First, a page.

Trash – A Problem In Your Country?

Sewage and garbage being poured into the ocean

Garbage Disposal is a Problem

 

Ecuador, city of Palora, I see a couple walking down the street. They go across a bridge. Before they finish crossing that bridge they throw a bag of trash into the River.

Over-ripe oranges? Probably. Diapers? Maybe. Kevin’s excrement after raw fried chicken? I hope not.

 

Brain Game

On city streets you find a caramel wrapper. Which then subconsciously opens the way for John Doe to drop his sticky note with five numbers on it that he’s been holding onto for three weeks. Later leading Jane Doe to subconsciously drop her ink-less pen she used to write the 5 numbers.

That’s the problem with trash and the human psyche. We see someone else not care about the planet and think “Well they don’t care so why should I? Even If I did try they would keep trashing.”

I’m staying in Ecuador right now and it’s dirty. I mean I thought Seattle (WA, USA) was dirty (which it is, it’s ridden with needles and pot… oh and Starbucks cups), but Ecuador is filthy there is trash in the streets, rivers and streams, speaking of streams they are all completely brown.

 

Burn

Burning garbage

You’ve heard of the tragic fires in California, which are mainly due to a hot and dry climate. That doesn’t quite happen in the wet Ecuador climate. Here in Ecuador they don’t have a place to dump old wood, furniture and thinks of the like, so what do they do? They burn it.

Burning trash leads to health problems and creates an environment that diseases love. Remember your mom shooing the flies away because flies eat poop? Well maybe that’s just me… But you get the idea. Poop, trash, disease they are the three amigos of death. Just another reason why disease spreads so easily in poor countries.

 

Dumps and Landfills

A month back I did a dump run in the Seattle area, it was a new place, and I wasn’t sure if it was a hospital or a dump. Well that’s a bit of an exaggeration, but it was really clean, this is a dump we’re talking about!

In poor areas/countries there is no money for nice dumps or dumps in general. People generate around 0.74 kilograms (163 pounds) per person per day… that’s disgusting.

Imagine 163 pounds of trash showing up at your door everyday and you have no dump to drop it off at. What are you going to do with it all? This is kind of the dilemma poor countries face.

 

Flood

In October, 21 people in Indonesia died because of a flood. What helped cause these floods in poor countries? You guessed it, trash. When trash is tossed in and near waterways, in time the trash becomes a plastic dam reducing water flow and release threw drains.

 

Sewage

Interestingly, if you look at this most trash produced per person list, many are coastal countries many being islands. A big cause is a lack of landfills which leads to burning the trash. Also, let’s be honest, if you live on an island there isn’t much room for a dump and exporting is expensive. There isn’t a whole lot of cheap options.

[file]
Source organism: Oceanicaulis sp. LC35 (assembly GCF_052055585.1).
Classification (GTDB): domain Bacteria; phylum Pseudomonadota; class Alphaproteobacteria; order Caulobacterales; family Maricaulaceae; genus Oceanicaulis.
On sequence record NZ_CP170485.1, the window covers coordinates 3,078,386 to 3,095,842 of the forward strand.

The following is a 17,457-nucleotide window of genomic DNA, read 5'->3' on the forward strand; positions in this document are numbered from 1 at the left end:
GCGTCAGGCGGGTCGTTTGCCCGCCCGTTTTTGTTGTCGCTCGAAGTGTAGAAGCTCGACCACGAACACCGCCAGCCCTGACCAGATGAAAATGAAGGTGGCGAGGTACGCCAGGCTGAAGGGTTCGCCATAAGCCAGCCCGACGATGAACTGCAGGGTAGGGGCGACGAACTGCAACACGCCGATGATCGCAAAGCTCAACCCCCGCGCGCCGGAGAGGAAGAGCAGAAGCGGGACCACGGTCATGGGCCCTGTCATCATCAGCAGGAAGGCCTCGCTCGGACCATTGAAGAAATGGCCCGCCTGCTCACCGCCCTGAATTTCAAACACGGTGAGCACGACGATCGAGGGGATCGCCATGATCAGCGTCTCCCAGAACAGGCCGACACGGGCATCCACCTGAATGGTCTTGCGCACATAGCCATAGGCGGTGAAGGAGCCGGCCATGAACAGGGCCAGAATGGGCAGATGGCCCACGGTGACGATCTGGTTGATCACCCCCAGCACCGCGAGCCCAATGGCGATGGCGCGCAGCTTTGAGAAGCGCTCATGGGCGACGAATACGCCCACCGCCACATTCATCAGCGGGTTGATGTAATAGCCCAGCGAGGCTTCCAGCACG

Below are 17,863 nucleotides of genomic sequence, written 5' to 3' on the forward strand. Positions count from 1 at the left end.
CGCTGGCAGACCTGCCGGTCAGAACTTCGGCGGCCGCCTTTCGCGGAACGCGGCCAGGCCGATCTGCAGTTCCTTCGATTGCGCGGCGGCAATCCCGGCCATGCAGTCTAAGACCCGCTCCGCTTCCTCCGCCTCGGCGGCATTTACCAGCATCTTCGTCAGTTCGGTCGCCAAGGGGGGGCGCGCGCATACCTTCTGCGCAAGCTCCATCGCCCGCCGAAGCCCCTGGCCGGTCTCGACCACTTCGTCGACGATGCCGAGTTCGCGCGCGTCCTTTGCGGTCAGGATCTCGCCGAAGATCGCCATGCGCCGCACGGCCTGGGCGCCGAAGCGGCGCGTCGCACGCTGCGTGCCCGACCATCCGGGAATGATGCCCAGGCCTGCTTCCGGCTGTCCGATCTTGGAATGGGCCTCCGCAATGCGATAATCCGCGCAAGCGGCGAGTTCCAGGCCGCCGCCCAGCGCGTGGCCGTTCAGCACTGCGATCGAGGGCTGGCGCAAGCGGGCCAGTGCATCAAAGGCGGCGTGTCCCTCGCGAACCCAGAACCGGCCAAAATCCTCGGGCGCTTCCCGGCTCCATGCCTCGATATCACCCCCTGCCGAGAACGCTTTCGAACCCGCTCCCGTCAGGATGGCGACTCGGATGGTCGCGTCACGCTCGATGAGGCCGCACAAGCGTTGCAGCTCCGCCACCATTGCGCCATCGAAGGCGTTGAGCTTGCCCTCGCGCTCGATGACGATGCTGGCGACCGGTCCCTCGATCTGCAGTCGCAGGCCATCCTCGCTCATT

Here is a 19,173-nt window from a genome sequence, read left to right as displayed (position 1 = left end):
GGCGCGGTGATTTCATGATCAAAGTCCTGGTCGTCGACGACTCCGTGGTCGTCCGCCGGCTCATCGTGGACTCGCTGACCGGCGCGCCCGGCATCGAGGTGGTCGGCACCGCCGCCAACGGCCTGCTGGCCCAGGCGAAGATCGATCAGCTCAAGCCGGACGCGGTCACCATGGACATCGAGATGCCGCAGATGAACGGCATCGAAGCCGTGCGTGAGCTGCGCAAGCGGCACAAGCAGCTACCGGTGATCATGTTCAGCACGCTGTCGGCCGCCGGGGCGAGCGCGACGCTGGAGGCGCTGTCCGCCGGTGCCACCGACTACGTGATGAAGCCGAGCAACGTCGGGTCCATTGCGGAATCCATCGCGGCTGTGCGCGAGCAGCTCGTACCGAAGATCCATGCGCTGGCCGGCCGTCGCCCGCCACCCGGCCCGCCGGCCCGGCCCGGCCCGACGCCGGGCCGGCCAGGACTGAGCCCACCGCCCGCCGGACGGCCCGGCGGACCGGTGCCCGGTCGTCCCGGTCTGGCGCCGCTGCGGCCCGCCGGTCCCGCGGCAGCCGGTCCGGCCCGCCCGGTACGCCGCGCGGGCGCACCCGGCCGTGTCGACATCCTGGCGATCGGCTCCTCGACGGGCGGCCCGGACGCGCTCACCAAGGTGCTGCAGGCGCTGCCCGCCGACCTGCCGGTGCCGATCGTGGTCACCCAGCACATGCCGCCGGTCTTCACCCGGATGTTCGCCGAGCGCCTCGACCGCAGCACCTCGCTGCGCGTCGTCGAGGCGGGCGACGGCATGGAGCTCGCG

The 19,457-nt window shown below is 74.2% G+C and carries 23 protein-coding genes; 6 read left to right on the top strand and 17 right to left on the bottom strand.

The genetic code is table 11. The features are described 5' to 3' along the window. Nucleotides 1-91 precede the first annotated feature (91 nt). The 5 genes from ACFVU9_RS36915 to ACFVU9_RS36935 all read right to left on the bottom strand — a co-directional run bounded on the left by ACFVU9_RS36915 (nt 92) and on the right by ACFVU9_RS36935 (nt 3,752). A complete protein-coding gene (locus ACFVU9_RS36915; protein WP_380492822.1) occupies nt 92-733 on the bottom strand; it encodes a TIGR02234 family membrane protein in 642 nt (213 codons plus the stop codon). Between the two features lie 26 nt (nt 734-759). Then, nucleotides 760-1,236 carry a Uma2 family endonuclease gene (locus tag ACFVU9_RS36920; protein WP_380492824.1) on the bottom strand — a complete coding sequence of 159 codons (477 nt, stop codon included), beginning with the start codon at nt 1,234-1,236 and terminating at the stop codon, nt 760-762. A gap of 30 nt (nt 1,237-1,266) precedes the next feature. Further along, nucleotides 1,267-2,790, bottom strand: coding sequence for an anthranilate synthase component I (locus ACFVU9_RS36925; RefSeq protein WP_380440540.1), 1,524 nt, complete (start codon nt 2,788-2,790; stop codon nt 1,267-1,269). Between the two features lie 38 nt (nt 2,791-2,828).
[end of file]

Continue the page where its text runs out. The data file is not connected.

Another problem is human waste, sewage. Yeah… I’m gonna leave that topic for another time.

A thought I have on this list is that many of these places receive many tourists. So, many tourists, not much land, equals lots of trash per person that probably isn’t gonna be discarded of properly.

 

What Can You Do?

My thoughts on what can practically be done on a per person way.

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  1. Have the fix over replace mindset. If you can fix it fix it. You may spend a bit more but you are doing your part. Plus its cooler to fix things.
  2. If you have to take something apart, like a shed for example, don’t just burn it, try to sell what you can first. Yes, you may need to hold onto the wood for some extra time but you will be doing your part. Not only that but you may get a few bucks and someone else will get to enjoy using that wood. Win-win-win.

 

Questions For You:

  • What’s your country – is there a trash disposal problem?
  • What are you doing to overcome the trash disposal problem?
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2 comments

  1. The United States, in general, tends to be too clean.
    Am I saying I would eat off the pavement in the middle of New York? No way. But I would argue that in order to address some of the core issues in waste production, the infrastructures and management of waste disposal need to be made visible.
    Here in the United States, we are too sheltered from the consequences of our consumerism. In fact, according to these statistics, the US produces 1.45 kg/person/day than Ecuador (http://www.eco2greetings.com/c/most-wasteful-countries/). And yet, it is much more of a “problem” in Ecuador because it is so visible.
    It should be that much more of a problem in the United States, but due to management’s “out of sight, out of mind” nature, many Americans do not realize just how much we consume or waste. The road to a cleaner world starts with accountability. The Korean approach to garbage disposal seems like a great way to start. See what you think: https://10mag.com/your-complete-guide-to-garbage-disposal-in-south-korea/

    1. Absolutely! Show people the trash! No more hiding! I love the out of the box thinking!

      And yes, South Korea knows what their doing. The more you have to pay, the more conscious you become, leading to less waste. But you have to pay more, so I don’t know.

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